Then, it must still farther be kept in mind, that in all great communities, there are at all times a vast multitude of persons of the lowest and most unprincipled grades, who delight in change and mischief solely for their own sakes—who have been accustomed to eye with a bitter scowl the more fortunate condition of the respectable and flourishing classes whom they see around them--who are ready to support any opinions hostile to existing things that may be advanced, solely because they dislike everything that is established---and who are earnest to advance to the work of destruction only that their appetite for mischief may be
gratified-or because they have an obscure hope, that when all other classes are made to suffer, their own condition runs some chance of being bettered.
And lastly, even men of moderate views, in such times--but who are not unfavourable to some melioration of the social order-still hope, even when things are obviously advancing to destruction, that the excitement is only for a time--that society and the good sense of the community will regain the calm which they seem for a season to have lost-and that the interests that are at stake are too great to be permitted to run the awful hazard, which is sometimes represented as awaiting them. Such persons, accordingly, still continue “to hope even against all appearance of hope”---and like voyagers on some great but unexplored river, they steer their little barks in the direction of the stream, ever fondly looking for calmer skies and a more placid current, till the rush of the waters becomes too mighty for their skill, and they too, like every thing else around them, are borne to certain ruin, by the dash of the cataract.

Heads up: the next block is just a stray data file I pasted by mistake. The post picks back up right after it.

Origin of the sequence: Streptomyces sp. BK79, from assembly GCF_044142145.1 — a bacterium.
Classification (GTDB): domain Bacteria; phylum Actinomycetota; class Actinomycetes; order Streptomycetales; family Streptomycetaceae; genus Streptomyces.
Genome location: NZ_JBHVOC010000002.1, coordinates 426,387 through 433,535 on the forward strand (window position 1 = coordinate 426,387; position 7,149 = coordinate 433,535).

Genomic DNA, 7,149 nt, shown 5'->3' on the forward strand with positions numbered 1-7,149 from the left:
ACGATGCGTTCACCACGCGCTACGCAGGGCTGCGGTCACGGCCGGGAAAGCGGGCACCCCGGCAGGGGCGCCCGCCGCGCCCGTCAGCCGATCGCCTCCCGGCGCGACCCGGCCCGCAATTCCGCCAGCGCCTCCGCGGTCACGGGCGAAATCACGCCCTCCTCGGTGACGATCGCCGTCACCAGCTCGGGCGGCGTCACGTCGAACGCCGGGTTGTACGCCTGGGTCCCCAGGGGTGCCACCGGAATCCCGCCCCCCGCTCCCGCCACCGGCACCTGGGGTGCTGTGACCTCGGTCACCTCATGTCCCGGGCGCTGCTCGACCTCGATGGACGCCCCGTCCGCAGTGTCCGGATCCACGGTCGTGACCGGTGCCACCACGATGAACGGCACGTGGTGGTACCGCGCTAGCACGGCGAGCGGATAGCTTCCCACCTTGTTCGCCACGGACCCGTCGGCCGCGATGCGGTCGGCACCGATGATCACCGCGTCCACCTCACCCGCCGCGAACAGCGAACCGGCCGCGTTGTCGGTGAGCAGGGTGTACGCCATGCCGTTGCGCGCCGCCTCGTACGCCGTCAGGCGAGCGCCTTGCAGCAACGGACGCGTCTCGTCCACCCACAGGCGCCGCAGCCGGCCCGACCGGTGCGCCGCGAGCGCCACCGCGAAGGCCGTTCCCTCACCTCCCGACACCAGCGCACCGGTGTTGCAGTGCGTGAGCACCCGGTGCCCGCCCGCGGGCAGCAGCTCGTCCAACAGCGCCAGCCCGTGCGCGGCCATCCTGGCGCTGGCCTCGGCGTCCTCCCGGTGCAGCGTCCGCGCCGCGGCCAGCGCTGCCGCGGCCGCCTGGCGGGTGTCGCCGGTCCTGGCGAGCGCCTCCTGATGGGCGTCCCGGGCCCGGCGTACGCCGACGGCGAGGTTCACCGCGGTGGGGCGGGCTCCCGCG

In concluding these observations, then, it may be safely stated, that though there are times, when public affairs are in such a crisis, that the utmost wisdom of even the most enlightened and guiding